Real Schools for the Real World

Featuring Doug Reeves.

Award winning author, researcher, international speaker and Mathematics teacher, Doug Reeves has always been one of the most lucid voices in education, and his insights are today more relevant than ever. Join us as Doug shares with us his no-nonsense vision about what works, and, most importantly, what does not work in education and can actually harm children.

(Music by lesfm from Pixabay)

Episode notes:

  • 50 years from now how will classrooms be? Teacher in front, desks in rows.
  • Two big changes: change from 5 year perspectives to a 100 day perspective.
  • Another change is that you need evidence of impact before you buy in.
  • If you have to get buy in first, change never happens.
  • Teachers say that research is fine but it does not apply to them. Outside – in research does not work. Inside out research is what changes people.
  • What sustains research at the classroom level is if teachers have tried it and it works.
  • Grading is what teachers have left, they cling to their last power.
  • Punishing kids with F is akin to states that still allow corporal punishment.
  • Aside for the immorality, facts prove that both don´t work.

This is a health and safety issue, toxic grading practices are associated with failure leading to poverty and unemployment. They become a 30, 40-year problem.

  • Punish by grading is not OK, it´s like having their own standards for cafeteria or bus safety. They are in the same category to the people who say it is OK to beat children.
  • Critics use the issue of self-esteem against us, saying that we are educating a generation of soft children. Not against giving feedback. When they fail on a test in many classrooms settings, they are told “you are a failure” and that is a permanent sentence.
  • That is not legitimizing low standards. We want high standards and achievement, but with honest communication.
  • The real world is not about getting it right the first time.

The first thing to do is eliminate averages.

  • Use simplified systems for grading. Early 1900s came the 100-point scale, which is basically an aberration, at the dawn of the computing age and intelligent tests.
  • Even though we know that, people still cling to the 100-point scale.
  • It’s not getting it right the first time. It’s not always kicking the goal the first time. The real world is about making mistakes, getting feedback, respecting and applying that feedback, and then succeeding.
  • I assume that every student is going to need feedback and, most importantly, I expect that they will respect that feedback and apply it, not to engage in this fantasy that a good kid always gets it right the first time.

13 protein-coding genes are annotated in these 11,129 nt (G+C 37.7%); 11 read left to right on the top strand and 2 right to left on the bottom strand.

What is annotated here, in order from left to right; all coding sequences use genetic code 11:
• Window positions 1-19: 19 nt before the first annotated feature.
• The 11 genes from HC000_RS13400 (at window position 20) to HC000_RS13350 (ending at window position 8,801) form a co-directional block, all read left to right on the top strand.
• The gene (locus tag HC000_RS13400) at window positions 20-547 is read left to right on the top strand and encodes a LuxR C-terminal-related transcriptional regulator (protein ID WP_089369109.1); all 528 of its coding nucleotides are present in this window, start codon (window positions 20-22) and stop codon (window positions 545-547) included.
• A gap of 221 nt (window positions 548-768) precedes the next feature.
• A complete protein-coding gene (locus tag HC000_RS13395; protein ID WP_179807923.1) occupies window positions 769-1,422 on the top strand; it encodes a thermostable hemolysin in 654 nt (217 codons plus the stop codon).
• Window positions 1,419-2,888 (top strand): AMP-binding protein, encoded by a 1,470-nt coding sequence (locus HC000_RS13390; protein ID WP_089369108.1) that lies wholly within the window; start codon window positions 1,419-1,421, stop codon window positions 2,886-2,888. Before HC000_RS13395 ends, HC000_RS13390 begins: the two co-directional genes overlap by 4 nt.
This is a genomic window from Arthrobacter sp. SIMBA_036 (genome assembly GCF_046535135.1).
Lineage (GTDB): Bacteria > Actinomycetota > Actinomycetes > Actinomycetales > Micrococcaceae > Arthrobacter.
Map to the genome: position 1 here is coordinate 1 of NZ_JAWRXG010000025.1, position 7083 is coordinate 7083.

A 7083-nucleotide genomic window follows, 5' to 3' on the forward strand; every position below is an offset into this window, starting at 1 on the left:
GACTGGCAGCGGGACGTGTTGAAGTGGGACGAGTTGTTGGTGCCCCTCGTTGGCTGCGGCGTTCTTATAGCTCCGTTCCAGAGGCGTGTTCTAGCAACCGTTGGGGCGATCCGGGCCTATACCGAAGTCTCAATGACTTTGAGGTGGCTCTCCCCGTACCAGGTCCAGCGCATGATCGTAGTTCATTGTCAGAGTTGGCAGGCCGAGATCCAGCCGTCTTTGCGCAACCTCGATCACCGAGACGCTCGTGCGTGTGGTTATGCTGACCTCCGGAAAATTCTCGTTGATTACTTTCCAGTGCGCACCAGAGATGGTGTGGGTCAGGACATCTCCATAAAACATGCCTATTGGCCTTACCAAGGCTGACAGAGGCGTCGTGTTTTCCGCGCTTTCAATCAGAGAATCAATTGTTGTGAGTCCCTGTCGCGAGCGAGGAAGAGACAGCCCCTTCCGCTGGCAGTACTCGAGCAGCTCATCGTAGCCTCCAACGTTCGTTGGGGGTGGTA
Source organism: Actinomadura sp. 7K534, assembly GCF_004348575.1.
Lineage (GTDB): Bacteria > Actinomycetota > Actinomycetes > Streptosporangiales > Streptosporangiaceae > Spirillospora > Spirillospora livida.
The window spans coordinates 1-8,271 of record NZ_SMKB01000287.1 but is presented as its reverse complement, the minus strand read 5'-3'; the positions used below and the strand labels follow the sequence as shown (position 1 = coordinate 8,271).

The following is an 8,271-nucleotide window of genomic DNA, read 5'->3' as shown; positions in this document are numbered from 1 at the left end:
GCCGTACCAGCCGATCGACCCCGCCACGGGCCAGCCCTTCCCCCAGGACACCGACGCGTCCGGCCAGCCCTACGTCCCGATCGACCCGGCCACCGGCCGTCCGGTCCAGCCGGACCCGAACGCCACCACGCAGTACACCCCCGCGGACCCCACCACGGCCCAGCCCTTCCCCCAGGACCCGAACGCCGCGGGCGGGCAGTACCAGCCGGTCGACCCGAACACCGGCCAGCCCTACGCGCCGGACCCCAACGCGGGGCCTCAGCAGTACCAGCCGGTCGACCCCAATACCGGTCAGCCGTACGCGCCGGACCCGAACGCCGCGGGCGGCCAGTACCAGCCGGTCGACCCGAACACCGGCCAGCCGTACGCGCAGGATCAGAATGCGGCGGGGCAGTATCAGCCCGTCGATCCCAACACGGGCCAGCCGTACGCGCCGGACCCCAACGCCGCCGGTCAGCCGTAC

• No averages: you evaluate students based on their performance at the time.
  • That is exactly the way that we evaluate students in sports and music and a variety of other competitions.

In education, we are all about evaluating the breakthrough, not about punishing the struggle.

  • Assessments have to be reliable and consistent.
  • The more points you have the less reliable and the less consistent any measurement is. The fewer points that we have on the scale the more consistent and reliable assessment will be.
  • Assessments have to be FAST: Fair, Accurate, Specific and Timely.
  • More and more effective teachers are stopping this ridiculous practice of assuming that work gets done at home, and starting to do the practice during the class with immediate feedback by the teacher.
  • One of the biggest misunderstandings is that equity is all about race, about class, or equity is all about language or about learning disabilities and it is not.

I subscribe to the Ken Williams definition that equity is giving students what they need when they need it with urgency.

  • Equity applies as much to giving a student who may be two or three grades behind grade level and reading as to your most advanced student.
  • Without a commitment to equity for your most advanced students, they will be bored and ultimately leave.
  • Critics hear it as low expectations, you are just feeling sorry for the poor kids you’re just feeling sorry for the government, that is why I titled my book for deliberately achieving equity and excellence.

Equity without excellence is low expectations; conversely, excellence without equity is just a code word for exclusion.

  • Real performance is not about the transcript. Performance is about being able to take feedback and apply it, and many kids can’t do that, including supposedly very high performing kids.
  • We need to redefine what success is, but I think students and parents both manifestly overestimate the value of that compared to leadership, service and kindness.
  • When people claim to be fearless I simply ask this question: what happened to the last teacher, what happened to the last administrator who publicly admitted a mistake?
  • For the most part mistakes are hidden, mistakes are covered up. Mistakes are something to be frowned upon.
  • The illusion of engagement is where you walk into a classroom and the teacher is giving this marvelous presentation and magically, when they are being observed, always calls on students who know the answer.
  • To some observers, a quiet classroom, all eyes front all the kids knowing the answer, might seem like a great classroom, but that in fact is a fearful classroom.
  • The fearless classroom is when they make mistakes joyfully, without fear, without inhibition, learn from them and get better.

Optimism is part of the price of admission to working in education.

  • As Oscar Wilde said, the lessons most worth learning can’t be taught.

Wish: That the hiring criteria for teachers is less about transcripts and certifications in more about love unconditional love for children, because I can teach you assessment, I can teach curriculum, I can’t teach you how to love kids.


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